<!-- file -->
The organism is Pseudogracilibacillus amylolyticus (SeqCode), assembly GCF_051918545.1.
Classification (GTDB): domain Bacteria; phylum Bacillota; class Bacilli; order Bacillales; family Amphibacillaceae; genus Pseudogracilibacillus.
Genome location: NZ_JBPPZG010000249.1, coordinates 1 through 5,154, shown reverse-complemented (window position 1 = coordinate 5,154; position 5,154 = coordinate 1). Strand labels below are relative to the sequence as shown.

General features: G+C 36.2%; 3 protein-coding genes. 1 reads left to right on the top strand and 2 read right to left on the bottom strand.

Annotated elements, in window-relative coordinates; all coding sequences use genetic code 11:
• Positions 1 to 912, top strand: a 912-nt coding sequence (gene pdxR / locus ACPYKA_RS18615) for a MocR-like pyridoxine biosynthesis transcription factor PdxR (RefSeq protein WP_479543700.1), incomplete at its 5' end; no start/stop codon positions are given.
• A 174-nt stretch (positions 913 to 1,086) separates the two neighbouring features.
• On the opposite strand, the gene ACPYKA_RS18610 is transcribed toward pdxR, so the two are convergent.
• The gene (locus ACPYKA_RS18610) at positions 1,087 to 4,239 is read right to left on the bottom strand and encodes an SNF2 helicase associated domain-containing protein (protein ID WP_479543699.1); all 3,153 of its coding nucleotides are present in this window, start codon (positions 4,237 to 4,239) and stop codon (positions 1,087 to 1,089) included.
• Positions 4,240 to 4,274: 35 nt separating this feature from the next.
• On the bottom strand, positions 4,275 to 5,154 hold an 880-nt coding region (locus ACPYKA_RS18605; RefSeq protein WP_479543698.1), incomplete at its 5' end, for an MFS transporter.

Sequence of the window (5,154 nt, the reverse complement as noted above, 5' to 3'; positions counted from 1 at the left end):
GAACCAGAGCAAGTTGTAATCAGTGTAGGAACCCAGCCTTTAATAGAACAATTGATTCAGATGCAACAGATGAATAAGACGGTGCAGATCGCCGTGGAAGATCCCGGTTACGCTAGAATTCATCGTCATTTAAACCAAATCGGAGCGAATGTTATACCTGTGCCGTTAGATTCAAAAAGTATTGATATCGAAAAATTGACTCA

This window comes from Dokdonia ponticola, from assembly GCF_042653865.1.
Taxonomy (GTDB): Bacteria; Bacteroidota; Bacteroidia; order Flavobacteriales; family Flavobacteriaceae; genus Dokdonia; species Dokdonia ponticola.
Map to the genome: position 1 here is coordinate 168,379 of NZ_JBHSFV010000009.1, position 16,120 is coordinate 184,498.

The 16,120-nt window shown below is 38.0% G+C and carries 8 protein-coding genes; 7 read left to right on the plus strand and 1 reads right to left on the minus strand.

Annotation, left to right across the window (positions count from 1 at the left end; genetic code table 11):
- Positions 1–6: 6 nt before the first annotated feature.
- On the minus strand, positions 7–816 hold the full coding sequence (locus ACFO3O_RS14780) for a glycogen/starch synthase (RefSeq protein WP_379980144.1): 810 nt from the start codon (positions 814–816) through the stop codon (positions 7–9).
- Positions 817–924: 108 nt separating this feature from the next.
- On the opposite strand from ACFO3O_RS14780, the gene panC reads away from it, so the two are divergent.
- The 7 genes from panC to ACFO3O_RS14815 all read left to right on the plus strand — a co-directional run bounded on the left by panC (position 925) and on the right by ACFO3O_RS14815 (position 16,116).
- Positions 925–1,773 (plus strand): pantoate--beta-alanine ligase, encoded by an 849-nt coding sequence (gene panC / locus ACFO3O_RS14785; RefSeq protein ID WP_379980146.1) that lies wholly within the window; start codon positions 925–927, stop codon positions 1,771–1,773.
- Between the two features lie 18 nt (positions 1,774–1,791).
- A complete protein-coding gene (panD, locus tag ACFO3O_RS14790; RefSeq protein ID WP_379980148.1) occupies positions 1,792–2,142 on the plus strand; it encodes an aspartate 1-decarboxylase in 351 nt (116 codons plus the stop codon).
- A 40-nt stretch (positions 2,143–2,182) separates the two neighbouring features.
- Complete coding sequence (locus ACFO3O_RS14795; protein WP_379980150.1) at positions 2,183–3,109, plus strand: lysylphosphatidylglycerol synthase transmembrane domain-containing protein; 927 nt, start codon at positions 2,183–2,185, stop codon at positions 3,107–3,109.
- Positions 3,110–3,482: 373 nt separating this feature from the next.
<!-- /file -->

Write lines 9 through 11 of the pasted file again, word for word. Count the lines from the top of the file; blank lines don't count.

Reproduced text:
• The gene (locus ACPYKA_RS18610) at positions 1,087 to 4,239 is read right to left on the bottom strand and encodes an SNF2 helicase associated domain-containing protein (protein ID WP_479543699.1); all 3,153 of its coding nucleotides are present in this window, start codon (positions 4,237 to 4,239) and stop codon (positions 1,087 to 1,089) included.
• Positions 4,240 to 4,274: 35 nt separating this feature from the next.
• On the bottom strand, positions 4,275 to 5,154 hold an 880-nt coding region (locus ACPYKA_RS18605; RefSeq protein WP_479543698.1), incomplete at its 5' end, for an MFS transporter.